BEIJING, Sept. 10, 2021 /PRNewswire/ -- A news report by China.org.cn on China's recent draft regulations on algorithm recommendation:
Here are some scenarios that most people are familiar with: Searching for products on a shopping app leads to relevant ads "magically appearing" on your social media. Or when watching short videos on your phone, you may find that they are just to your taste and you just cannot stop.
The recommendation algorithms that can "read your mind" actually expose acute problems such as privacy leaks and data security. In response, the Cyberspace Administration of China (CAC) released the draft Regulations on the Management of Internet Information Service Recommendation Algorithms to solicit opinions from the public. The regulations include 30 points, covering rules such as those to protect minors and provide users the option to turn off recommendation services.
Nowadays, science and technology provides people with an unprecedented wealth of information and experiences. However, its unchecked and chaotic development could cause great harm. A majority of recommendations are harmless enough. But people often hear news about teenagers, who lack a mature worldview and outlook on life and values, getting injured while imitating what they see in popular short videos. If content containing smoking and drinking, violence, and distorted values are repeatedly recommended, then copied by minors, it will also result in particularly adverse consequences.
Interest-based recommendation algorithms can easily lead to users being "cocooned" and limiting their access to other information. Therefore, it's vital to give users more choice. Lots of recommendation algorithms can induce users with a variety of content in diverse forms, ranging from product advertisements to material influencing people's political opinions. For instance, Facebook and Google were previously accused of intensifying political polarization. If algorithms are used for improper competition, what people see and think will become presumptions of the "manipulators", which runs counter to the ideals of fairness and justice.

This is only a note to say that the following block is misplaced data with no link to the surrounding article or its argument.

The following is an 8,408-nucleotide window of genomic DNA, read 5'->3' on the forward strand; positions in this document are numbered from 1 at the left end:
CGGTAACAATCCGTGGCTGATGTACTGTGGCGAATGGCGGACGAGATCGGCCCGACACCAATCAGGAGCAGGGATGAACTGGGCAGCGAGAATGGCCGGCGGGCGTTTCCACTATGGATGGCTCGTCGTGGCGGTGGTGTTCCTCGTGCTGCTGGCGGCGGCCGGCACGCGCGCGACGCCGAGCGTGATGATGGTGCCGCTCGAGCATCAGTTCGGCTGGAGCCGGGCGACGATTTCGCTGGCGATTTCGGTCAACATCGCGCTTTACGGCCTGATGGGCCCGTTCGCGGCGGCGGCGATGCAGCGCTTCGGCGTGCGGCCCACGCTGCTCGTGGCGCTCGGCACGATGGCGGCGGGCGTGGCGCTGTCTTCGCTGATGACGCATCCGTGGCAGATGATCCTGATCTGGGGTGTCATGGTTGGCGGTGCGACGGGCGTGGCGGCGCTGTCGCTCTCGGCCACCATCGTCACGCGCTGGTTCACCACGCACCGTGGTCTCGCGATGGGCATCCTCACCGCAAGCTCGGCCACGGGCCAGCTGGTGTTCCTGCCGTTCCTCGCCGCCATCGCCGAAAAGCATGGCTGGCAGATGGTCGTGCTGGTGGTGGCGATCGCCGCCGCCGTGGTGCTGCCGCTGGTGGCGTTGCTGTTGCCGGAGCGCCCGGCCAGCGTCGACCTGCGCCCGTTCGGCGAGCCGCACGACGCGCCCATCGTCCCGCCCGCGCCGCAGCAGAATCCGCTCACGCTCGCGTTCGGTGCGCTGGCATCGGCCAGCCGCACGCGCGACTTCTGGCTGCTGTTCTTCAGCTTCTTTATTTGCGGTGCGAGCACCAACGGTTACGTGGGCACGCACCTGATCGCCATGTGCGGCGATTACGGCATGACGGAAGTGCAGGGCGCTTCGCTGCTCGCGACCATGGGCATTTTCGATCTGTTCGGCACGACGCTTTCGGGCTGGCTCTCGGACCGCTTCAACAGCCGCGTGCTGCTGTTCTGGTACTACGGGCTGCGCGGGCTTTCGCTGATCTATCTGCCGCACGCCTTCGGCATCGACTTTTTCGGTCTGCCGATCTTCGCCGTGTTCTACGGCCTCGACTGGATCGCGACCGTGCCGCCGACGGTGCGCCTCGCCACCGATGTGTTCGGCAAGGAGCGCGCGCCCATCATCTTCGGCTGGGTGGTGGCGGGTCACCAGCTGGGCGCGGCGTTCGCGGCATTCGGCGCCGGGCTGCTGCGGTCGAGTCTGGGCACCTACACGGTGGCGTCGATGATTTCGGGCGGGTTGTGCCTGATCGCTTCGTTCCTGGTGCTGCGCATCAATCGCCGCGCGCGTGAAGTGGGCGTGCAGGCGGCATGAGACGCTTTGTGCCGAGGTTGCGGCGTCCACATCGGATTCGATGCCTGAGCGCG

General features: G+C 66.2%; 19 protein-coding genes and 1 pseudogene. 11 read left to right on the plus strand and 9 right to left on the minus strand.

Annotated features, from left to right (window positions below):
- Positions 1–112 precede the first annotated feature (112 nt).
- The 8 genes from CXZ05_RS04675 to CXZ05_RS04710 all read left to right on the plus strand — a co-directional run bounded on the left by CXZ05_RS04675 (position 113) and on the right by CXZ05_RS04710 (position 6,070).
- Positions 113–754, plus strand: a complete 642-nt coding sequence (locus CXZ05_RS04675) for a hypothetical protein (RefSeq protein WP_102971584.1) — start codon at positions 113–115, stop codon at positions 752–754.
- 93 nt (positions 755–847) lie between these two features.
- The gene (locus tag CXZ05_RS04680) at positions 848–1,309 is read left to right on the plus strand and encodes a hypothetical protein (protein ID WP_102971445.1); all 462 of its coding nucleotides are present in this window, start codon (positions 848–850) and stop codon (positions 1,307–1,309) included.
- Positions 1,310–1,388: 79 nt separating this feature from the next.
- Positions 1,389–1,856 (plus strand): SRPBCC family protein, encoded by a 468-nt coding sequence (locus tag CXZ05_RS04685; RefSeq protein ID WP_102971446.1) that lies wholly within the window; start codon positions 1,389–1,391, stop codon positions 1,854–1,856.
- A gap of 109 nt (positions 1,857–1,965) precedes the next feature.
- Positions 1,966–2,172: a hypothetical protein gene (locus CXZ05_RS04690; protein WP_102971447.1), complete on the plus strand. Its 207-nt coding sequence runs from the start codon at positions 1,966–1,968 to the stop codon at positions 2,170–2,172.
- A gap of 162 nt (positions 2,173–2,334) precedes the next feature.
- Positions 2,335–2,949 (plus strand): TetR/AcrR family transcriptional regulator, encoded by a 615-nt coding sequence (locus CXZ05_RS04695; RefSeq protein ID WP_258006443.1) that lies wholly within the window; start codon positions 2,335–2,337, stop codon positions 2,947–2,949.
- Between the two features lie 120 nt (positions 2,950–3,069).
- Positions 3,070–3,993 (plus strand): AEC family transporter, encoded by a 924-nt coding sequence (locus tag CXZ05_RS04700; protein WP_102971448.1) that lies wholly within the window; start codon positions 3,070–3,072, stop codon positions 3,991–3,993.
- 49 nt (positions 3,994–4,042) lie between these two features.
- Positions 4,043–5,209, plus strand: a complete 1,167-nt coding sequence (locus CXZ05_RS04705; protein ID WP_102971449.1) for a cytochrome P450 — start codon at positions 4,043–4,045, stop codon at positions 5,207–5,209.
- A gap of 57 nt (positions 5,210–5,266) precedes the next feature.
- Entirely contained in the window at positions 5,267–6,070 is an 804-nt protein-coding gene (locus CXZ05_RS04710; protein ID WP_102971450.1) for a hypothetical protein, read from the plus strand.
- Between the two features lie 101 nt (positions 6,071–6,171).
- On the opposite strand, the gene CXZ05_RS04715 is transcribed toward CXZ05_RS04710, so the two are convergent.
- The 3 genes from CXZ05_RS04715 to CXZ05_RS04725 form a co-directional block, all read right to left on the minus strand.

Nowadays, information and data security affect every aspect of everyday lives and are essential to everyone. Thus, it's imperative that these algorithms are regulated, as is the case in every other country. On Sept. 1, the Data Security Law officially came into effect in China, aiming to better safeguard data security as well as the legal rights and interests of citizens and organizations.
In the internet age, privacy and data security issues know no borders, and so China has taken steps to explore the protection of data security. There are enough reasons to believe that a safer and more objective cyberspace can be created through the consultation and cooperation between China and the rest of the world.
Regulating algorithms to protect your interests